Book Image

Hands-On Design Patterns with Delphi

By : Primož Gabrijelčič
Book Image

Hands-On Design Patterns with Delphi

By: Primož Gabrijelčič

Overview of this book

Design patterns have proven to be the go-to solution for many common programming scenarios. This book focuses on design patterns applied to the Delphi language. The book will provide you with insights into the language and its capabilities of a runtime library. You'll start by exploring a variety of design patterns and understanding them through real-world examples. This will entail a short explanation of the concept of design patterns and the original set of the 'Gang of Four' patterns, which will help you in structuring your designs efficiently. Next, you'll cover the most important 'anti-patterns' (essentially bad software development practices) to aid you in steering clear of problems during programming. You'll then learn about the eight most important patterns for each creational, structural, and behavioral type. After this, you'll be introduced to the concept of 'concurrency' patterns, which are design patterns specifically related to multithreading and parallel computation. These will enable you to develop and improve an interface between items and harmonize shared memories within threads. Toward the concluding chapters, you'll explore design patterns specific to program design and other categories of patterns that do not fall under the 'design' umbrella. By the end of this book, you'll be able to address common design problems encountered while developing applications and feel confident while building scalable projects.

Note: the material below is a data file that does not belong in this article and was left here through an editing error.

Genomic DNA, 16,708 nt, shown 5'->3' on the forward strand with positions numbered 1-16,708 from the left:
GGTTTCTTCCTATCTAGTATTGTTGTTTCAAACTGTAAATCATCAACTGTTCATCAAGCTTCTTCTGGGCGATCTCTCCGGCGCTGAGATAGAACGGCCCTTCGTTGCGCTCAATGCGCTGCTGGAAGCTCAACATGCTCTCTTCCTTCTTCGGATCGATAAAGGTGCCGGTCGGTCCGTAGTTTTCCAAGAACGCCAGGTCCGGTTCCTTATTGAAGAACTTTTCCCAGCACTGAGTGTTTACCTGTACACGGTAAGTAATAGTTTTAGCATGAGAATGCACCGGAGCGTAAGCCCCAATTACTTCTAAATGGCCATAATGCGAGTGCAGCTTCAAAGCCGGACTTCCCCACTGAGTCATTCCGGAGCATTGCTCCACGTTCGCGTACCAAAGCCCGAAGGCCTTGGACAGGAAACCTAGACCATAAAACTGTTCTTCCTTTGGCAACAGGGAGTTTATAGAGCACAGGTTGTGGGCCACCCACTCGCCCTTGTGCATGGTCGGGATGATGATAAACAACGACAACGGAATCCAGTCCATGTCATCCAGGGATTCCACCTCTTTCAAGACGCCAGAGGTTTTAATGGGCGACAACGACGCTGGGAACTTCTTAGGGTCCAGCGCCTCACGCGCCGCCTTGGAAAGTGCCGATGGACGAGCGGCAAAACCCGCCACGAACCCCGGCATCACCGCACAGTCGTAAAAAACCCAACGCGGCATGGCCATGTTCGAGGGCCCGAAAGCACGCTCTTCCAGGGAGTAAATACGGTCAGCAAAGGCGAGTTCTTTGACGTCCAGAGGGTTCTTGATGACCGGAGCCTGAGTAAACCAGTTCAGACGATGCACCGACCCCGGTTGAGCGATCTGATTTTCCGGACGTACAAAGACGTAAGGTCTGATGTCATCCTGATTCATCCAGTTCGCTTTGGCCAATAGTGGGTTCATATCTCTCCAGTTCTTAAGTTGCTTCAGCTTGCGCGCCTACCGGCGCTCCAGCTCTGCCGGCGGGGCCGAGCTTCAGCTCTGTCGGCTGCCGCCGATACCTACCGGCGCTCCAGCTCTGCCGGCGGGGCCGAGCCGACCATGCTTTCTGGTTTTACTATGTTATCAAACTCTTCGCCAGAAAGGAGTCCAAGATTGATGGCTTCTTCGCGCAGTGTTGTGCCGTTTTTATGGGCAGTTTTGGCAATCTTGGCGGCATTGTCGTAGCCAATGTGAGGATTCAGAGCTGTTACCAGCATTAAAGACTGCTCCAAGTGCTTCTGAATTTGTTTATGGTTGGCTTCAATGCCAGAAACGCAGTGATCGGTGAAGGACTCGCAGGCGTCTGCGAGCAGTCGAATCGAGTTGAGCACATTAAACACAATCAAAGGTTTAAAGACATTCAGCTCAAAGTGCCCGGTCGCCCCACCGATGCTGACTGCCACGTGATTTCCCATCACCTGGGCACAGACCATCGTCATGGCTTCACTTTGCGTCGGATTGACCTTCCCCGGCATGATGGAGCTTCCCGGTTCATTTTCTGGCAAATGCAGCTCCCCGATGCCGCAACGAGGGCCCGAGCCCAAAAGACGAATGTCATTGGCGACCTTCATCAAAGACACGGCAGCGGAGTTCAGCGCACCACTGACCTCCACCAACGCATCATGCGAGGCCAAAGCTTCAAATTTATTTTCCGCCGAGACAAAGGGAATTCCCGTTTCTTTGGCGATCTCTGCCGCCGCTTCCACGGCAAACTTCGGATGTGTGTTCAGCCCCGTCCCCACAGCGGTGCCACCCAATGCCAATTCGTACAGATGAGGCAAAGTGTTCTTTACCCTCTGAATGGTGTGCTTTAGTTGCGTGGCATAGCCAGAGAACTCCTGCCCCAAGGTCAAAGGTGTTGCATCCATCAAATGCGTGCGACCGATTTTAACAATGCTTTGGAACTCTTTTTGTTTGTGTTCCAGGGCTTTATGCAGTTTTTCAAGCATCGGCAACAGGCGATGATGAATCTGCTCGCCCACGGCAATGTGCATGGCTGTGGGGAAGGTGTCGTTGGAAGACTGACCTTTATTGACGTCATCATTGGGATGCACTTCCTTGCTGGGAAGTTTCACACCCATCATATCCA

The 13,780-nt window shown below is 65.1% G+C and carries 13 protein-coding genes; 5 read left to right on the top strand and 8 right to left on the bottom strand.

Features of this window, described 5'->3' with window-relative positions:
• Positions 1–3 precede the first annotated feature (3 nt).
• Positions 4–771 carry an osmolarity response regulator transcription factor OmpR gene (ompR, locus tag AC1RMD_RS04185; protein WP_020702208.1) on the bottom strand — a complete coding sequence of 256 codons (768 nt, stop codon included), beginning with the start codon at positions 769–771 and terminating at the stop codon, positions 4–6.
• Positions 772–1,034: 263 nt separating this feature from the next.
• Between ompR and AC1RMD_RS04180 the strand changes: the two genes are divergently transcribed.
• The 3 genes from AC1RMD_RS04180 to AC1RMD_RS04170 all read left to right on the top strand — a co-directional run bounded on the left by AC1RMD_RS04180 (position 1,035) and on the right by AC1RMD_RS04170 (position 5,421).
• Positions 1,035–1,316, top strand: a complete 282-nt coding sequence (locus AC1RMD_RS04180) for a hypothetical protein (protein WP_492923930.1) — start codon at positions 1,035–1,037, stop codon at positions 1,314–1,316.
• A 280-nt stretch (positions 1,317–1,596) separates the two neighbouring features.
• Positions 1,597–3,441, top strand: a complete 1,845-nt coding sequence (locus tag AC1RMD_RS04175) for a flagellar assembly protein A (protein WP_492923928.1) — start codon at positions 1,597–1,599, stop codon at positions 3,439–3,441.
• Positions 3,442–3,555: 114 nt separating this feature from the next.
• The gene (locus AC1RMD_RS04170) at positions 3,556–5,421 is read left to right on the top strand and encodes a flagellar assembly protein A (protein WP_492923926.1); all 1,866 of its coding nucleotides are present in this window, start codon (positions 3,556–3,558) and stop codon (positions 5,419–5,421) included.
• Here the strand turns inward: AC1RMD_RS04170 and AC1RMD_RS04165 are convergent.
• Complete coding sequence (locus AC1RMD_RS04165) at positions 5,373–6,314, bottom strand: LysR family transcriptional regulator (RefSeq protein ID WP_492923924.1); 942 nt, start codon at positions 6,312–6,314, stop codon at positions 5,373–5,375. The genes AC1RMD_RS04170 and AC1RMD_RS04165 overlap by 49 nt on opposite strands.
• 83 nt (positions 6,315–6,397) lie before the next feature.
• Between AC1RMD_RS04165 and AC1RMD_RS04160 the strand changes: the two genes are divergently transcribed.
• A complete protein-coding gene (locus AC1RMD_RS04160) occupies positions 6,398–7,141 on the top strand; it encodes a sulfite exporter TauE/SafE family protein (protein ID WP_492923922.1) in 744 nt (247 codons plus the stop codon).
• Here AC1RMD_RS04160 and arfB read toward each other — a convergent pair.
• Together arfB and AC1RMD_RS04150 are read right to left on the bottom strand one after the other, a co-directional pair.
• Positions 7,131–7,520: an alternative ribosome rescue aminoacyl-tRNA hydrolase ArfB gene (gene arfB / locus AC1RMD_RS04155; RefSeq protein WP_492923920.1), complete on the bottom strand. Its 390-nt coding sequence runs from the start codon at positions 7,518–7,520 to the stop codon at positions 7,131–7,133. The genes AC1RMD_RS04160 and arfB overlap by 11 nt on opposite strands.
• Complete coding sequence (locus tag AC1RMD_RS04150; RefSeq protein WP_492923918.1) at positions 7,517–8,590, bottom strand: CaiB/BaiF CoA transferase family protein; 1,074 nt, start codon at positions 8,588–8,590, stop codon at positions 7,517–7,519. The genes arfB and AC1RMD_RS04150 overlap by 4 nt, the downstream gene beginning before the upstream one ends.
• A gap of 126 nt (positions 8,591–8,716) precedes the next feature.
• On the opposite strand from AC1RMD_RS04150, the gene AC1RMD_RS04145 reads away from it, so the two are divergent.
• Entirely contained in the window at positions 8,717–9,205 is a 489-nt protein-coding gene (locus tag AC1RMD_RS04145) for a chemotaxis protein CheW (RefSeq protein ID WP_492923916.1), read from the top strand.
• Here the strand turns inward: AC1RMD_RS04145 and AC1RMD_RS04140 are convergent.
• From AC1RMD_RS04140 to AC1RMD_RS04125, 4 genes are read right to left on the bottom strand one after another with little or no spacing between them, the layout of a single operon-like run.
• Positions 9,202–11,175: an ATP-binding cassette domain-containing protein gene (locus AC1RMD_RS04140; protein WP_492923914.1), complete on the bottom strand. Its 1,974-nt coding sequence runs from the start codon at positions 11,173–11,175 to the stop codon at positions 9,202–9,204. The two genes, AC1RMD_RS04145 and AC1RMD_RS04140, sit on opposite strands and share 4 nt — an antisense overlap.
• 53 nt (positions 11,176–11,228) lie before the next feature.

Table of Contents (18 chapters)
Title Page
Copyright and Credits
About Packt


As we saw in the previous chapter, processing shared data from multiple threads introduces all sorts of problems that cannot be easily fixed especially if we want the program to executed faster than in a single—threaded version.

A common solution for this problem is to redesign the program. Instead of using the shared data access and locking pattern, we replace the shared data with multiple copies of the same and synchronize (lock) with the message pattern.


If you play chess on the internet, you are not sharing a chessboard with your partner. Instead, each of you have your own copy of the chessboard and figures, and you synchronize the state between the two copies by sending messages (representing the piece moves) to each other.

Messaging is not a design but an architectural pattern. The implementation of messaging is, however, usually specific to a platform or a language and can be considered almost an idiom. As the messaging pattern is extremely important if you want to write...